1. Had many basic software development lessons hammered in by personal experience over the last couple of years: hierarchy bad. side effects bad. many moving parts bad. undue complexity bad. inconsistency bad. SQL databases fragile. always be reducing.

    It’s amazing just how seductive complex, unproductive tools can be. Successfully overcome+abandoned:

    • Codeigniter
    • Doctrine ORM
    • Bootstrap
    • Backbone, Ember, Angular
    • Symfony Security component

    PHP remains productive and speedy (with composer, delightful dependency management), python nice with some irritations. jQuery useful when absolutely necessary, plain with small libraries loaded via requirejs handle most progressive enhancement concisely. node.js nice for some things, preferring go’s approach to async programming but still not much everyday need for it.

    Avoiding middlemen: LESS, SASS, Coffeescript. Unnecessary for most of my work, and more moving parts is bad.

    Now bothering me is the frameworky nonsense accumulating in . Need to cleanse.

  2. jQuery and jQuery UI are amazing tools. They shouldn’t be used everywhere by default, but they do allow some complex stuff to be made extremely fast.

  3. This evening: documented Yahoo! Pipes UI in case of sudden shutdown, built first mockup of web dataflow UI using jsplumbtoolkit.com — really excellent library, exactly the right balance between functionality and framework. It gives you a lot but doesn’t dictate how to use it.

  4. Facebook use shady javascript to replace legit-looking link URLs with their own tracking endpoint.

    I made a browser extension which removes this: facebook-anticlickjack.

    It uses javascript to remove javascript from what should just be HTML. I call it “aggressive degredation”.

  5. Why not to make assumptions about where your site visitors come from send to do a hyperlink’s job:

    (That link didn’t work, obv)

  6. And the lesson of the day is: bean.fire(el, 'click') doesn’t work in Firefox Nightly, but turns out it’s unnecessary, because HTMLElement.click() does exactly the same thing and already works cross-browser. Always use the browser-native APIs if you can.

  7. My take on generic prev/next controls on keyup, using only bean for events, based on previous work by Aaron Parecki and Tantek Çelik:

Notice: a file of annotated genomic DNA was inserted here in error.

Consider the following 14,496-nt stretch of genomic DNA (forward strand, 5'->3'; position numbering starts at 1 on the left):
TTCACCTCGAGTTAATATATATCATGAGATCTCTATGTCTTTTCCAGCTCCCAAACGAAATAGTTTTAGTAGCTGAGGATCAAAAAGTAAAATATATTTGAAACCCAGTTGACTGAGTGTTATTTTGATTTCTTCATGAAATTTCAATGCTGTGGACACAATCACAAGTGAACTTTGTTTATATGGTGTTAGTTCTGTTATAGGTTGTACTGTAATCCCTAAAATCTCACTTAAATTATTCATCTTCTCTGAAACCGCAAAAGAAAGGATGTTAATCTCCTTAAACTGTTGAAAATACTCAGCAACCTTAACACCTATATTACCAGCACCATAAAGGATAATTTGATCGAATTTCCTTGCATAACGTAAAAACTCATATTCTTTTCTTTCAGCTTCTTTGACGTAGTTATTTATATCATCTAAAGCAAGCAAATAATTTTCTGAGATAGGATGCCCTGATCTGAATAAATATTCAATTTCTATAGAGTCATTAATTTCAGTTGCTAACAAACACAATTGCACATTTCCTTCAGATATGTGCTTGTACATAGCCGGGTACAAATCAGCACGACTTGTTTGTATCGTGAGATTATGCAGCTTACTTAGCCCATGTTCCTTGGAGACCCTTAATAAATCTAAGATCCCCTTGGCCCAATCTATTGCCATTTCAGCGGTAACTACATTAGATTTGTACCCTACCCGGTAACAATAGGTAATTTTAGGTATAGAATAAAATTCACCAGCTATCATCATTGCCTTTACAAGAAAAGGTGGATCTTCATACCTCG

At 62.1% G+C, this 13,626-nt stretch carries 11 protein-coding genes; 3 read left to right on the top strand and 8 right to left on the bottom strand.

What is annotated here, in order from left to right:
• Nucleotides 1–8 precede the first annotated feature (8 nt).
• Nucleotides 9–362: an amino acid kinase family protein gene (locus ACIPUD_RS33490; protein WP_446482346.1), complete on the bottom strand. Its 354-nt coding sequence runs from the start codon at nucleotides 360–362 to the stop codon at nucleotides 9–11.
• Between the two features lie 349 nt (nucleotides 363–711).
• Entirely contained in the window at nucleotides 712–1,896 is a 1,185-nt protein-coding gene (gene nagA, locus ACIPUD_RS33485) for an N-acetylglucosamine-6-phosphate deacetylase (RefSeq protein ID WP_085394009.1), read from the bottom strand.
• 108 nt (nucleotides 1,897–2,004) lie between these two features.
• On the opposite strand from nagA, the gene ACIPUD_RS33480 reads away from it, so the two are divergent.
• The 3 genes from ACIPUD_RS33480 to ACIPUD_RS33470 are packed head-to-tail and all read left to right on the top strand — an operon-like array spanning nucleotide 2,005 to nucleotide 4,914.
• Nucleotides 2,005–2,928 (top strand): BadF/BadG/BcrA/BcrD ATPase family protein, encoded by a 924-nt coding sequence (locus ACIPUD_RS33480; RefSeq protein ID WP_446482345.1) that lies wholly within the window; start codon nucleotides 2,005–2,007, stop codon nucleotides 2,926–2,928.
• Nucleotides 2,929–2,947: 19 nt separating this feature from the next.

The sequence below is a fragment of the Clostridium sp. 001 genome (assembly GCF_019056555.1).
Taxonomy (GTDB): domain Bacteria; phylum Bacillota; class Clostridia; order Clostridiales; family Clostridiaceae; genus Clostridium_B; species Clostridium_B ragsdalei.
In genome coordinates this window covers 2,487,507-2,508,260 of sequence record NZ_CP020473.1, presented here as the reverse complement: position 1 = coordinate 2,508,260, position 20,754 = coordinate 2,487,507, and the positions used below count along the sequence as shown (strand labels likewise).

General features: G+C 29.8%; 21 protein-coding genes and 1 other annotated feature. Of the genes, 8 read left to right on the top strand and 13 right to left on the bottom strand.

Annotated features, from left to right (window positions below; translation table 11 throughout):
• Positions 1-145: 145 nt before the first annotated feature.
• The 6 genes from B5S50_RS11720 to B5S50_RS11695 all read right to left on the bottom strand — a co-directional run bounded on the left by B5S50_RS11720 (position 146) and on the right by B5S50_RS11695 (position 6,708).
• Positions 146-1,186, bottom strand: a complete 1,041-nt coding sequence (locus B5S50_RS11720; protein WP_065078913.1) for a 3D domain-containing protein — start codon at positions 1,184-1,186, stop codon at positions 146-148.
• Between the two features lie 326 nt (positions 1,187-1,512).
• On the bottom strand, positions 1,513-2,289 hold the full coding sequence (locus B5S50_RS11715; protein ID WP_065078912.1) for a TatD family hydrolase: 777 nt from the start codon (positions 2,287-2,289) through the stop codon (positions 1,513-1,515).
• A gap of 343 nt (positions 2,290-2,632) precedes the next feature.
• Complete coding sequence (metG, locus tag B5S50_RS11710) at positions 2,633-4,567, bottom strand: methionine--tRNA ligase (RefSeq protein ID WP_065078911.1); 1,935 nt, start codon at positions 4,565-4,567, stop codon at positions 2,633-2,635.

// Generic prev/next navigation on arrow key press
    bean.on(document.body, 'keyup', function (e) {
      var prevEl, nextEl;
      
      if (document.activeElement !== document.body) return;
      if (e.metaKey || e.ctrlKey || e.altKey || e.shiftKey) return;
      
      if (e.keyCode === 37) {
        prevEl = document.querySelector('[rel~=previous]');
        if (prevEl) bean.fire(prevEl, 'click');
      } else if (e.keyCode === 39) {
        nextEl = document.querySelector('[rel~=next]');
        if (nextEl) bean.fire(nextEl, 'click');
      }
    }); 
    
  8. Need to use require.js to load a bunch of scripts compiled via assetic into a PHP file, annoyed by auto-append of .js, don’t want to set up irritating routing? Add a ? to the URL, require.js will add a .js to the query string, loading the file correctly.

  9. Kyle Weems: I dislike having to deal with kludgy browsers too. But I also know my clients aren't interested in turning away many of their customers.

    cssquirrel Zepto is nice for browser extensions, where the browser will always be modern and capable

  10. Kyle Weems: function awesomeWorkday(tasks){if (tasks instanceof coolJsonStuff || tasks instanceof coolApiStuff) { return true; } else { return false;}}

    cssquirrel even the if/else is redundant ;)

    
    function awesomeWorkday(tasks) {
      return (tasks instanceof coolJsonStuff || tasks instanceof coolApiStuff) ? true : false;
    }
    

  11. Cross-browser selection UI injection flow:

    1. Listen for mouseup on body
    2. When triggered, let s be window.getSelection()
    3. If s.isCollapsed === false, return
    4. Else, let r be s.getRangeAt(0)
    5. Create a new element e
    6. Call r.surroundContents(e)
    7. e.innerHTML and e.textContent now return useful values, and e’s coordinates can be used to inject UI into the page

    To resolve: what element should e be? Or more accurately, what display property should it have? Possibly inline-block (inline mucks up if selection is across block elements, block mucks up selections within text nodes)

    Turns out there are problems with r.surroundContent, namely that it does not handle partial element selections. See MDNs explanation and solution.